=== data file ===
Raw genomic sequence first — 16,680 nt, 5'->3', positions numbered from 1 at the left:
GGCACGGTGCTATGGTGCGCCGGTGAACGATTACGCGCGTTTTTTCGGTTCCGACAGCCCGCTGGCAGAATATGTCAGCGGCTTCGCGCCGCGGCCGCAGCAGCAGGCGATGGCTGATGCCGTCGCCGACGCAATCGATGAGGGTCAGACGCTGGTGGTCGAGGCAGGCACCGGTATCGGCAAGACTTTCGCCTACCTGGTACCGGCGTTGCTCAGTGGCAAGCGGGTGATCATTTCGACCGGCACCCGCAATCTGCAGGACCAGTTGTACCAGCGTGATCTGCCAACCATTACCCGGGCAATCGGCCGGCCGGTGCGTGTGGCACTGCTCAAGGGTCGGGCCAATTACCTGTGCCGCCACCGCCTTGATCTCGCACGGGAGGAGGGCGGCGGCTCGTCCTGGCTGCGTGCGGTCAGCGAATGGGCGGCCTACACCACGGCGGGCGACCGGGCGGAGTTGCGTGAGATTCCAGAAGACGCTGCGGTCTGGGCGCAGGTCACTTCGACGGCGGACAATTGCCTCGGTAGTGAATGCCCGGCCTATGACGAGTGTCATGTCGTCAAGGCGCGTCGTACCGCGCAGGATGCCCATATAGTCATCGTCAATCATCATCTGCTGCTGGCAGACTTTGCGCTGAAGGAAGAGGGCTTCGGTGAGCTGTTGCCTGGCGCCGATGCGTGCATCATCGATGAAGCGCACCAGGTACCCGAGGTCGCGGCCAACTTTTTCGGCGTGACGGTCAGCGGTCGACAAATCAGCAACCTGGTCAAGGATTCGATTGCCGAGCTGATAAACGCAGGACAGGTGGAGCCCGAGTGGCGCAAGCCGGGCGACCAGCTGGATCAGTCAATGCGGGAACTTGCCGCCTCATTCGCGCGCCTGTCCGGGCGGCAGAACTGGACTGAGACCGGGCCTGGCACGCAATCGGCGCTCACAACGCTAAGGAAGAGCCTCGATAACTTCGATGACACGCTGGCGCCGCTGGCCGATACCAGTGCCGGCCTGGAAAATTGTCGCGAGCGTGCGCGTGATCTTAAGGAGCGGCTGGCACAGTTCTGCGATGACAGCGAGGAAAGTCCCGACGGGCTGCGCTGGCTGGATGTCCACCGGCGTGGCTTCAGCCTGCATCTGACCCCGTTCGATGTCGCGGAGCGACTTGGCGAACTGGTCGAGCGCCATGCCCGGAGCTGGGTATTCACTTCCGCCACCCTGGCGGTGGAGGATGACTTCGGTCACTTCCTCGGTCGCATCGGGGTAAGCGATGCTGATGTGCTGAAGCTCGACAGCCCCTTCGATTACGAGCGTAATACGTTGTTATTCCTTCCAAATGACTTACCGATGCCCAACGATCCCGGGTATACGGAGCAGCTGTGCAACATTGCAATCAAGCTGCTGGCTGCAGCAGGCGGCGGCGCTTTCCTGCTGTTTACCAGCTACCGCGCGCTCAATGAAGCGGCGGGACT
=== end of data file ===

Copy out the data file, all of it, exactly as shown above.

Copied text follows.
Raw genomic sequence first — 16,680 nt, 5'->3', positions numbered from 1 at the left:
GGCACGGTGCTATGGTGCGCCGGTGAACGATTACGCGCGTTTTTTCGGTTCCGACAGCCCGCTGGCAGAATATGTCAGCGGCTTCGCGCCGCGGCCGCAGCAGCAGGCGATGGCTGATGCCGTCGCCGACGCAATCGATGAGGGTCAGACGCTGGTGGTCGAGGCAGGCACCGGTATCGGCAAGACTTTCGCCTACCTGGTACCGGCGTTGCTCAGTGGCAAGCGGGTGATCATTTCGACCGGCACCCGCAATCTGCAGGACCAGTTGTACCAGCGTGATCTGCCAACCATTACCCGGGCAATCGGCCGGCCGGTGCGTGTGGCACTGCTCAAGGGTCGGGCCAATTACCTGTGCCGCCACCGCCTTGATCTCGCACGGGAGGAGGGCGGCGGCTCGTCCTGGCTGCGTGCGGTCAGCGAATGGGCGGCCTACACCACGGCGGGCGACCGGGCGGAGTTGCGTGAGATTCCAGAAGACGCTGCGGTCTGGGCGCAGGTCACTTCGACGGCGGACAATTGCCTCGGTAGTGAATGCCCGGCCTATGACGAGTGTCATGTCGTCAAGGCGCGTCGTACCGCGCAGGATGCCCATATAGTCATCGTCAATCATCATCTGCTGCTGGCAGACTTTGCGCTGAAGGAAGAGGGCTTCGGTGAGCTGTTGCCTGGCGCCGATGCGTGCATCATCGATGAAGCGCACCAGGTACCCGAGGTCGCGGCCAACTTTTTCGGCGTGACGGTCAGCGGTCGACAAATCAGCAACCTGGTCAAGGATTCGATTGCCGAGCTGATAAACGCAGGACAGGTGGAGCCCGAGTGGCGCAAGCCGGGCGACCAGCTGGATCAGTCAATGCGGGAACTTGCCGCCTCATTCGCGCGCCTGTCCGGGCGGCAGAACTGGACTGAGACCGGGCCTGGCACGCAATCGGCGCTCACAACGCTAAGGAAGAGCCTCGATAACTTCGATGACACGCTGGCGCCGCTGGCCGATACCAGTGCCGGCCTGGAAAATTGTCGCGAGCGTGCGCGTGATCTTAAGGAGCGGCTGGCACAGTTCTGCGATGACAGCGAGGAAAGTCCCGACGGGCTGCGCTGGCTGGATGTCCACCGGCGTGGCTTCAGCCTGCATCTGACCCCGTTCGATGTCGCGGAGCGACTTGGCGAACTGGTCGAGCGCCATGCCCGGAGCTGGGTATTCACTTCCGCCACCCTGGCGGTGGAGGATGACTTCGGTCACTTCCTCGGTCGCATCGGGGTAAGCGATGCTGATGTGCTGAAGCTCGACAGCCCCTTCGATTACGAGCGTAATACGTTGTTATTCCTTCCAAATGACTTACCGATGCCCAACGATCCCGGGTATACGGAGCAGCTGTGCAACATTGCAATCAAGCTGCTGGCTGCAGCAGGCGGCGGCGCTTTCCTGCTGTTTACCAGCTACCGCGCGCTCAATGAAGCGGCGGGACT